"These people are crazy," thought O'Doud. "Next they're going to tell me that a leprechaun has left a pot of gold at the end of a rainbow!"
O'Doud left Timmy O'Daley. He walked back into the village. O'Doud knew he needed some more information for his newspaper story. He went to visit the local shopkeepers.
As O'Doud walked through the village, people stopped talking to each other. They tipped their hats or nodded politely.
O'Doud stopped to talk to Minnie O'Connell. Minnie ran the bakery. She was talking to Mrs. O'Malley.
"The banshee does not like those who don't believe," Mrs. O'Malley said.
"How do you know the banshee is real?" O'Doud asked.
"The banshee is real, you know," said Minnie. "You city folk think you've seen it all. But you've never seen or heard anything like the banshee."
O'Doud stopped writing for a moment. He looked up at Minnie.
"The likes of you better be careful," said Mrs. O'Malley.
O'Doud scribbled in his notebook and laughed to himself. He thought the women were trying to scare him. It did not work. O'Doud went back to the Cloverleaf Inn to sleep.
O'Doud woke up to a new day. He did not want to talk to more villagers. O'Doud thought the people in the village did not like him. He did not care. He thought that they were silly people with silly beliefs.
O'Doud got dressed and walked down the street. He was looking for a good place to eat breakfast. The villagers said hello. O'Doud thought he heard them say, "Good morning, O'Doubt!" He thought they were laughing.
"It must be my imagination," O'Doud said to himself.
O'Doud found a restaurant and asked the waiter for a cup of coffee.
"Did you hear the screaming last night?" the waiter asked, as he put a cup of hot coffee on the table.
O'Doud took a sip of the coffee. He did not hear any screaming last night.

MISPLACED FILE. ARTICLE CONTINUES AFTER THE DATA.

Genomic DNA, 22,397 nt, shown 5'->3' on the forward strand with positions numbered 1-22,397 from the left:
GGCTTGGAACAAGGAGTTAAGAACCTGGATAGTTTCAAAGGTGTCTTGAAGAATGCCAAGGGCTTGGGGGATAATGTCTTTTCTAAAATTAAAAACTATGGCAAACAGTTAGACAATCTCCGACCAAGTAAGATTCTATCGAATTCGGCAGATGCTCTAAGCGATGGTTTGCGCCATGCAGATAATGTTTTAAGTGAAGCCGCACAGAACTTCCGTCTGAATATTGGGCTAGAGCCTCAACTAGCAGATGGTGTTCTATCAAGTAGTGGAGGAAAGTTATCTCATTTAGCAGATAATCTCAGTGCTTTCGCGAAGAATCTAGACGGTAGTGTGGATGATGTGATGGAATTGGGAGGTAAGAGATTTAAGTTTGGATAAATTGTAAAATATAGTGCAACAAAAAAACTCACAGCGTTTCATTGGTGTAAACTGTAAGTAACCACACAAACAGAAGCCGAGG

"It kept me up," said the waiter. "All that strange screaming. It sounded just like the scream I heard right before the old woman disappeared."
"I'm sure it was the wind," said O'Doud.
The waiter bent down close to O'Doud and said, "Did you hear any wind last night, O'Doubt?"
O'Doud tried to eat his breakfast, but all the villagers stopped by to talk about the banshee.
O'Doud finished eating. Then he paid the waiter and left the restaurant.
O'Doud could not forget what the waiter had said. He thought about the screaming that people had heard in the night. He wondered why he had not heard all the noise.
As he walked near the village square, O'Doud looked at all the people. He saw Timmy O'Daley and Minnie O'Connell. He thought that they looked funny. He saw them looking around.
Then O'Doud saw that all the people had strange looks on their faces. He saw a few people cover their ears, as if they heard a loud sound.
"I think your wind is back again," shouted Timmy. Timmy covered his ears.
O'Doud did not hear anything. He looked around and around. He felt dizzy. He could not breathe.
Suddenly, O'Doud was struck down by the banshee!
The people of Limerick gathered around the man that they had all called "O'Doubt." The pages of his notebook blew in the wind.
Then a leprechaun peeked out from behind a stone and said, "Is O'Doubt gone then?"
Indeed, he is.
Sometimes a mystery is the only thing that can save a ship Find out about a mysterious message in the next story, "The Second Captain."